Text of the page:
On an overcast day, before a few dozen people at the Billie Jean King National Tennis Center, a team of players wearing light blue uniforms battles a team in dark blue across six courts.
This is where a college tennis team has the greatest moment in its history. And where it goes to die.
For the first time, the men’s team from St. Francis of Brooklyn was playing in the N.C.A.A. tournament. But after the first-round match was over on Friday, and St. Francis had fallen, 4-0, to Columbia, the program was no more. St. Francis is dropping all of its sports at the end of the school year for budgetary reasons.
Chad Davis played at St. Francis and has been the men’s tennis coach for 19 years. “Being an alum of the college, being there for so long and seeing the program grow year after year and battle after battle, it’s definitely a bitter pill to swallow,” he said.
Making the tournament seemed unlikely after St. Francis got off to a 1-10 start this season, including a loss in its first conference game. “It was definitely difficult in the beginning; we weren’t clicking,” Davis said.
Then in March came the news that the college’s athletic programs were being shut down. The school cited “increased operating expenses, flattening revenue streams, and plateauing enrollment.”
“It was very surprising,” said one of the players, Luis Foix Sotos, from Jávea, Spain. “When I saw the athletic director, her voice was very sad. I said, ‘Something is going on here.’ When she said the news, some people were crying. It was a very sad moment.”
Davis said, “Just to hear it, it was definitely a gut punch.” Yet the news, the coach said, oddly seemed to rally the team. “The guys kind of came together, and we strung together some nice wins.”
The team won seven of its last eight games, including all of its remaining conference games. But it needed to win the Northeast Conference tournament to qualify for the N.C.A.A. tournament. In the final, it met Fairleigh Dickinson, which had eliminated it the previous two years.
Foix Sotos was the player who won the clinching match in a 4-2 victory. “It was the best feeling ever,” he said. “It was one of the happiest moments of my life. For me, it was epic; it was like a movie that ended in the best way possible.”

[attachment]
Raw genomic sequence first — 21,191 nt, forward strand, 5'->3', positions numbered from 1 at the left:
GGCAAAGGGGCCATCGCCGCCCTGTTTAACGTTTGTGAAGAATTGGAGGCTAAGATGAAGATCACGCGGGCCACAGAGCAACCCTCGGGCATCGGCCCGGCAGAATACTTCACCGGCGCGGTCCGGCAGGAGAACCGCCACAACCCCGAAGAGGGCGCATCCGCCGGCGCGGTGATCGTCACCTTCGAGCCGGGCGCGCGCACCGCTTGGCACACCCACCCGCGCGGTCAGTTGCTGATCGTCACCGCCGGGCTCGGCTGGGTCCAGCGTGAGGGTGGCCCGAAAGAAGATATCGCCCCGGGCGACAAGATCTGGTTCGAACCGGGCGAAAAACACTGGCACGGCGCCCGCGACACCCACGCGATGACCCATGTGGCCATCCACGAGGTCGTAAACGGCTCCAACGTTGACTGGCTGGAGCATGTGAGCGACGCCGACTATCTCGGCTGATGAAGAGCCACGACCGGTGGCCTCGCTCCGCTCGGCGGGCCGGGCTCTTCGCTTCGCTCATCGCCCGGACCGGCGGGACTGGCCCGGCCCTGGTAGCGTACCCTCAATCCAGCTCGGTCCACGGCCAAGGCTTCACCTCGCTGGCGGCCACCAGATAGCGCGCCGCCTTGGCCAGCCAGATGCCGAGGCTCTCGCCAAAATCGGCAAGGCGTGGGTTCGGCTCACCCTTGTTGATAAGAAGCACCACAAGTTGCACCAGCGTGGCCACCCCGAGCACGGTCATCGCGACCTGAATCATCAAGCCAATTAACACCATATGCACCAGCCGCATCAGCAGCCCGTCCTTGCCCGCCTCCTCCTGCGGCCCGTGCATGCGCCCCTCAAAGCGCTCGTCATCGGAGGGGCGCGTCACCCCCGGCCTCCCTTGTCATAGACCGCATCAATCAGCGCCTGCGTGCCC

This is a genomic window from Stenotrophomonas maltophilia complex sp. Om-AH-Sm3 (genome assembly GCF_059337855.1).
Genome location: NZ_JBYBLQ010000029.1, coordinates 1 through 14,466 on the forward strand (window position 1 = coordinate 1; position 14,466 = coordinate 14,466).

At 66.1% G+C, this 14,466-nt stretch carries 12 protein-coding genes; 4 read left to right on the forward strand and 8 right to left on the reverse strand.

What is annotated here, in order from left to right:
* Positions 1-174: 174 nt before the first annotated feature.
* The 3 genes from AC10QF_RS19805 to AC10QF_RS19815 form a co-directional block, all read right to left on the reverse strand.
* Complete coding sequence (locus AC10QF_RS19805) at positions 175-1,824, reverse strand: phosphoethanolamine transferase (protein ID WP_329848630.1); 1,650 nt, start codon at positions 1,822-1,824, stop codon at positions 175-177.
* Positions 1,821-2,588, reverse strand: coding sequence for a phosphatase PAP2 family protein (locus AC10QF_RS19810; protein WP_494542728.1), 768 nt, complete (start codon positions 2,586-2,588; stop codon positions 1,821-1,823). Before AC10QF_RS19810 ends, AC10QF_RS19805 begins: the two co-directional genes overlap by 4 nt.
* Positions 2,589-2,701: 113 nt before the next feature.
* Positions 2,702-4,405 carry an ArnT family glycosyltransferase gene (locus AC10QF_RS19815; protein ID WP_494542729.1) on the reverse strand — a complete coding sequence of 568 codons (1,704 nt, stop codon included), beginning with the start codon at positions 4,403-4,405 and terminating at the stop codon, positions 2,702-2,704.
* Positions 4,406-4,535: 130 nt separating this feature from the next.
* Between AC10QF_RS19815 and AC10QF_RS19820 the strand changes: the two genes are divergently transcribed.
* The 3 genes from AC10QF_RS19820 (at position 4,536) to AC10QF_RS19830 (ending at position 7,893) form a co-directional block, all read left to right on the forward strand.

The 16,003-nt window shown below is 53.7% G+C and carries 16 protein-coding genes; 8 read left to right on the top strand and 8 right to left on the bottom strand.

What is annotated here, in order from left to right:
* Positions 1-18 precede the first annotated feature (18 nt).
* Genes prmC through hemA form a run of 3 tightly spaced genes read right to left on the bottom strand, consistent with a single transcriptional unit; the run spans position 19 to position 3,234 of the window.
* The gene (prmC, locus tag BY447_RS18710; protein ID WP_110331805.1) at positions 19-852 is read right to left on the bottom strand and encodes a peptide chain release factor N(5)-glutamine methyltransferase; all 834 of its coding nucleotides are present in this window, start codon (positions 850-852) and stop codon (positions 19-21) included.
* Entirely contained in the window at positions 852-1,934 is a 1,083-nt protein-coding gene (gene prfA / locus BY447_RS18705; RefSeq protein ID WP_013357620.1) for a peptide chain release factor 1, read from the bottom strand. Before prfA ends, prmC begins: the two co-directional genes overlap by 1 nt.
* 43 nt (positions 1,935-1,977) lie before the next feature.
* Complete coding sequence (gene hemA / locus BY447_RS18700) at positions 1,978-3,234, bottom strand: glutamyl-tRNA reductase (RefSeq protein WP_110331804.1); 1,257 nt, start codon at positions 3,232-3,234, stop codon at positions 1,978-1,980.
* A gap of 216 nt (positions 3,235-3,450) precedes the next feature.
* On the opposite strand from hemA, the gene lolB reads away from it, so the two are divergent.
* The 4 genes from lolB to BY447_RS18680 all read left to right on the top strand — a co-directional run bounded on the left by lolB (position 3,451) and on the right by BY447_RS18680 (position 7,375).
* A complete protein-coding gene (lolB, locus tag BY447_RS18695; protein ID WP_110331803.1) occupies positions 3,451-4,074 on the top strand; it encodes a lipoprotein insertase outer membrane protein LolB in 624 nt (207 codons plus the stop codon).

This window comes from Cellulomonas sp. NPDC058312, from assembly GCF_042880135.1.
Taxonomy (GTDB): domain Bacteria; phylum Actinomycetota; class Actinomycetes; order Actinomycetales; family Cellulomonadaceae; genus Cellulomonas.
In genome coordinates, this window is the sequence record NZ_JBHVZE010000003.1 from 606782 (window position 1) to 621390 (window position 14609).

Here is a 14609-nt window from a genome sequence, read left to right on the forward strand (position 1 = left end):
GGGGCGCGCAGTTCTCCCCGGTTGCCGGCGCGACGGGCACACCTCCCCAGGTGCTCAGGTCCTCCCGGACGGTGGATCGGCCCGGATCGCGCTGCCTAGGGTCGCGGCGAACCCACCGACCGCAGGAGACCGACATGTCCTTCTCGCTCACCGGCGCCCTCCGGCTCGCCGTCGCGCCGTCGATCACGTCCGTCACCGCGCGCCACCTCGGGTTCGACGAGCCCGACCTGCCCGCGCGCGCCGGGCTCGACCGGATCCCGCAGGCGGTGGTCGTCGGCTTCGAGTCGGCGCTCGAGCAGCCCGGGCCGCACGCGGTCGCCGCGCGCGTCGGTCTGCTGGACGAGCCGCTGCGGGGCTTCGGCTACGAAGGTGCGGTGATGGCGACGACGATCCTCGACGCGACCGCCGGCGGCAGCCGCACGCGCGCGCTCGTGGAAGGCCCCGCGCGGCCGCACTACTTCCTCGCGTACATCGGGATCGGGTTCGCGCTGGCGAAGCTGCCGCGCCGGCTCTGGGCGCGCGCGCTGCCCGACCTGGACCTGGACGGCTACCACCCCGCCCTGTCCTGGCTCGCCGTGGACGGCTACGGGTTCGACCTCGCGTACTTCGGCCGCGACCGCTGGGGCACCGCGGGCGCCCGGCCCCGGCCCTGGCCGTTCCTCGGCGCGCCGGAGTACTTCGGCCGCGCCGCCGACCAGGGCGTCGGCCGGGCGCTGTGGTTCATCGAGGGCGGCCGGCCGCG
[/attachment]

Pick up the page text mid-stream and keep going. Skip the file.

In the N.C.A.A. tournament against Columbia, St. Francis was a big underdog; with a 19-3 record, Columbia had achieved the highest ranking in its history, at No. 13 nationally. The match took place in front of mostly friends and family, a far cry from when the Billie Jean King Center is overstuffed with fans paying $24 for chicken tenders at the U.S. Open.
St. Francis was hampered further by being short-handed, in part because some players were unable to cancel travel plans they had made when a trip to the tournament seemed unlikely. Foix Sotos, for example, played fourth singles, rather than his usual sixth. And Davis also had to miss the match with a health problem.
Columbia made quick work of the opening doubles matches, without dropping a set, and the singles matches were no closer. When Columbia won its clinching third singles match, the others were halted, and St. Francis’s final season was done.
St. Francis was one of the smallest schools with Division I athletics.
The men’s basketball team was one of just four original members of Division I never to make the N.C.A.A. tournament. But the men’s water polo team made multiple Final Four trips, most recently in 2013, and the city skyline backdrop to its soccer games in Brooklyn Bridge Park regularly made visiting players clamor for selfies.
The men’s and women’s track teams are the last still going, but in a few weeks their final seasons, too, will be over.
St. Francis has said it will honor the athletic scholarships of the players with eligibility remaining. “Some of the older players are planning to stay in New York,” said Foix Sotos, whose own eligibility is exhausted. “They have a life here, and they don’t want to transfer for only one year. But for the freshmen and the sophomores, they all want to transfer; they are looking for schools.”
Athletic officials said they were getting résumés together. Does Davis have any plans after two decades at the school? “At the moment, no I do not.”
When the match was over on Friday, the team gathered in a circle by one of the nets, arms linked, and shared a private moment.
“We were just saying thank you,” Foix Sotos said.
“My last college match,” he said of the unexpected visit to the tournament. “Today was like a reward for me.”